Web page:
“So tell me about China!”
“Did you study all the time in China?”
“Why don’t you have siblings?”
I used to dread these questions, posed by my new friends when I first arrived at my public school in Singapore on a scholarship age 15. To attend, I had left China, my family and the life I had known.
I smiled politely and answered patiently. Growing up, I learned to observe the traditional Chinese values of humility, patience and tolerance, but in my head, a voice would say, “Stop pointing out how different I am from you.”
But that was just the start of my life as a different sheep in every herd I’ve been in.
It’s hard to write about myself when I can hardly define who I am – when one of my biggest strengths has always been my ability to write away my identity to assimilate into a new environment. Because of that, one of my biggest weaknesses is that I constantly change myself to blend in, instead of looking at who I really am.
I answer the question, “Tell me about yourself,” by drawing a line along a world map: China, Singapore, the United States. What I don’t say is that none of these places represent me anymore.
Since I left my hometown in China, change has been the only constant in my life. Foreignness creates the strongest sense of familiarity.
Living in Singapore was a big change: no more going home to the smell of Mom’s home-cooked meals, no more Chinese New Year celebrations. I didn’t even read Chinese books or listen to Chinese songs because I was busy immersing myself in everything Singaporean. But returning to China during summer breaks was also a shock. I didn’t understand the latest slang my Chinese friends used, and they couldn’t understand that “lol” didn’t mean “League of Legends.” I wasn’t showing off when I inserted English words when speaking Mandarin – I was just already used to thinking in English.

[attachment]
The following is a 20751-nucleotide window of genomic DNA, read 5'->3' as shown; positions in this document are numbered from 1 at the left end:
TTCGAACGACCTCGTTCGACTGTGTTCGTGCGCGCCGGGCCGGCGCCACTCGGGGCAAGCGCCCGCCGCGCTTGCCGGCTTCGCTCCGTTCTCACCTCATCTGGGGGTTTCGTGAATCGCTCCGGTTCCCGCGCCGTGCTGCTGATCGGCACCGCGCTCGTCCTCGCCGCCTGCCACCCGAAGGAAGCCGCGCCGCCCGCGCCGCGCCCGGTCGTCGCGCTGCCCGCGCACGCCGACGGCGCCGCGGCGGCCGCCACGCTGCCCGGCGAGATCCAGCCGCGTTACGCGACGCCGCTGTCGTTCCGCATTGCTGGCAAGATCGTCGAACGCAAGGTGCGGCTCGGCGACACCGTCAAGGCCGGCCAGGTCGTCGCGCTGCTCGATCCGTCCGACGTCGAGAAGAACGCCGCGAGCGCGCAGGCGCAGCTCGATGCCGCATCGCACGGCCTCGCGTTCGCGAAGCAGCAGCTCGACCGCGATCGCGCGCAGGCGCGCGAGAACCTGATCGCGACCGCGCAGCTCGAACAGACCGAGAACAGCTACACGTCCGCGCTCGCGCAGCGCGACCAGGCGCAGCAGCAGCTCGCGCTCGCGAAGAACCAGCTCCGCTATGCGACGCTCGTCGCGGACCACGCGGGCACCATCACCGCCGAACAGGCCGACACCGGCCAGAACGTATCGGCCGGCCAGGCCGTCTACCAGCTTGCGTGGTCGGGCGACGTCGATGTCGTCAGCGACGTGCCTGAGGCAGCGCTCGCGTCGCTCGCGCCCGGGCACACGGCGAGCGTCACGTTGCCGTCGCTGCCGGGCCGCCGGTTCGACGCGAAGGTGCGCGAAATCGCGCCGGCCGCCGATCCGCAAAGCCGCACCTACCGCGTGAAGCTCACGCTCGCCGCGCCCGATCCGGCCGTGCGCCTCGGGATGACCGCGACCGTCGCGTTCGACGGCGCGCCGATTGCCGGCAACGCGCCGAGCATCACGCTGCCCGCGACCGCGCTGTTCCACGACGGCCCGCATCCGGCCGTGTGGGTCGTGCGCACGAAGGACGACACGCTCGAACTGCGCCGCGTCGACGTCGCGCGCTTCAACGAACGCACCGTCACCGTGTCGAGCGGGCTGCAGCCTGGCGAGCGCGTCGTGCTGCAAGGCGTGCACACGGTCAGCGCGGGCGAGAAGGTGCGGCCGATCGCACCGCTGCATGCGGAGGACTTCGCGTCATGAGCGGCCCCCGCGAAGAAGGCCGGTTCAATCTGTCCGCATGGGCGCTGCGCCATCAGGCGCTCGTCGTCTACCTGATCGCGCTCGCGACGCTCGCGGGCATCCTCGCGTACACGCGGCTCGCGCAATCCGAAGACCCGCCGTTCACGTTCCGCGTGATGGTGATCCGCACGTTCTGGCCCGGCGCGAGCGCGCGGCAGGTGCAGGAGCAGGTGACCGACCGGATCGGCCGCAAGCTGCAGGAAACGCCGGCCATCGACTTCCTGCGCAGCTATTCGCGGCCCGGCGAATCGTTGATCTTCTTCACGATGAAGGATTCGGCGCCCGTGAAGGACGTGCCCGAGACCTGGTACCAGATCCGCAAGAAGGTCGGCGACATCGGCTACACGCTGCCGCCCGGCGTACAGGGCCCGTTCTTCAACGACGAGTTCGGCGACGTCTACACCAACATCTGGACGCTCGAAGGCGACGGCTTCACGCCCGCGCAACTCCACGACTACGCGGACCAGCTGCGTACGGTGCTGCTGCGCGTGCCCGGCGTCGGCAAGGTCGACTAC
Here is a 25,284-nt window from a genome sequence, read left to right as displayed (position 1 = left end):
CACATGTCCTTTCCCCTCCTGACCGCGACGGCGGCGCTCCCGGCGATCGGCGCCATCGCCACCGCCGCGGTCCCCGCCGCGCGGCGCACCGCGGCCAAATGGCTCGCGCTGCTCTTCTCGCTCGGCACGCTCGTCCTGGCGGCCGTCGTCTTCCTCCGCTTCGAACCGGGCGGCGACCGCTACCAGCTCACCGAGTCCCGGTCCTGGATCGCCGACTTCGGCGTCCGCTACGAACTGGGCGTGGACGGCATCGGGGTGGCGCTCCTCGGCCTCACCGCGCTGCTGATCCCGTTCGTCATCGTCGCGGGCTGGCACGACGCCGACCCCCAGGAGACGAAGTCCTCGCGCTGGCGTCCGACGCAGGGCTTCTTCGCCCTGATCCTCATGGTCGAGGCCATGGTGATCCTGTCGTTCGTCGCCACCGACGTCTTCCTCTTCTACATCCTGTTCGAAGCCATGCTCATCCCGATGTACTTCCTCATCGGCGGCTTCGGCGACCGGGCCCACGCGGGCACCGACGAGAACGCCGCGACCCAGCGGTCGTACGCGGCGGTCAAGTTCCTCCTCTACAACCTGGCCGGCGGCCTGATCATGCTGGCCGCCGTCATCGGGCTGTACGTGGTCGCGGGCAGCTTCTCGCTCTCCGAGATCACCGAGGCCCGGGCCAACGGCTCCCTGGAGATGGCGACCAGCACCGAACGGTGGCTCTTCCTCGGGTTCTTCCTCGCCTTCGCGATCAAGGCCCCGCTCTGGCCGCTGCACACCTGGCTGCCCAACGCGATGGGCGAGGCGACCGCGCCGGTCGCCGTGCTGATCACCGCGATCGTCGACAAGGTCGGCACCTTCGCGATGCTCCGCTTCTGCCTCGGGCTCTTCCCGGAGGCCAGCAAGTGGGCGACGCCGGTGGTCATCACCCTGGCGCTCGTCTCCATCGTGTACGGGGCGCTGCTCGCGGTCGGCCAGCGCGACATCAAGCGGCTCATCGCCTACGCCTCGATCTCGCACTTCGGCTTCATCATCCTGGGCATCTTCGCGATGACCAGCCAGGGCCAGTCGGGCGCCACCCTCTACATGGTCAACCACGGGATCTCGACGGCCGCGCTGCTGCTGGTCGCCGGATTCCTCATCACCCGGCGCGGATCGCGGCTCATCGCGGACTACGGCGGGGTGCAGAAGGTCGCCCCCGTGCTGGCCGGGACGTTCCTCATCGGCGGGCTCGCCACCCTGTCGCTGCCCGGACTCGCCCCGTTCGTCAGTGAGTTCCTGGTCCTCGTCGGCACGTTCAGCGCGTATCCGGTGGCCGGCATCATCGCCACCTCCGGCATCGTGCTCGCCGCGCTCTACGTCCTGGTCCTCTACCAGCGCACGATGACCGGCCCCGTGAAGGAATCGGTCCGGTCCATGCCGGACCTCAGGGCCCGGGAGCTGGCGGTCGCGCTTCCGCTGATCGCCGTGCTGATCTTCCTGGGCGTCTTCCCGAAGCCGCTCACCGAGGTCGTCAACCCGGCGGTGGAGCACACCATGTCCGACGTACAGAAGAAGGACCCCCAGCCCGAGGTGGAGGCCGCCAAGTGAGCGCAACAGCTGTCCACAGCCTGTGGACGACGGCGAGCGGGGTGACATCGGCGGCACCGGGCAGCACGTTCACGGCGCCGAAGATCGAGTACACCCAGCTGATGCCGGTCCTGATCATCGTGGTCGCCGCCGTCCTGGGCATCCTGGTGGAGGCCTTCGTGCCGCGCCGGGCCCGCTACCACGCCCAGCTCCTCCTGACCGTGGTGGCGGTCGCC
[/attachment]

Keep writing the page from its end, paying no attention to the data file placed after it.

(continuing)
On the other hand, my transition to the U.S. felt seamless. Before coming, I had thought to myself, “Just repeat at Northwestern what you did best in Singapore: conceal yourself and blend in.” But I was wrong. Sure, I adopted the American way of speaking, behaving, and sometimes, even thinking, but this time I wasn’t purposefully hiding my past. In fact, as much as I was interested in learning about different cultures, I found most people are just as interested in the cultures I represent. I can laugh at ridiculous stereotypes of Chinese people and debunk myths people might hold regarding my race, my nationality or my experience. I don’t feel singled out, but empowered, by the unique path I’ve chosen.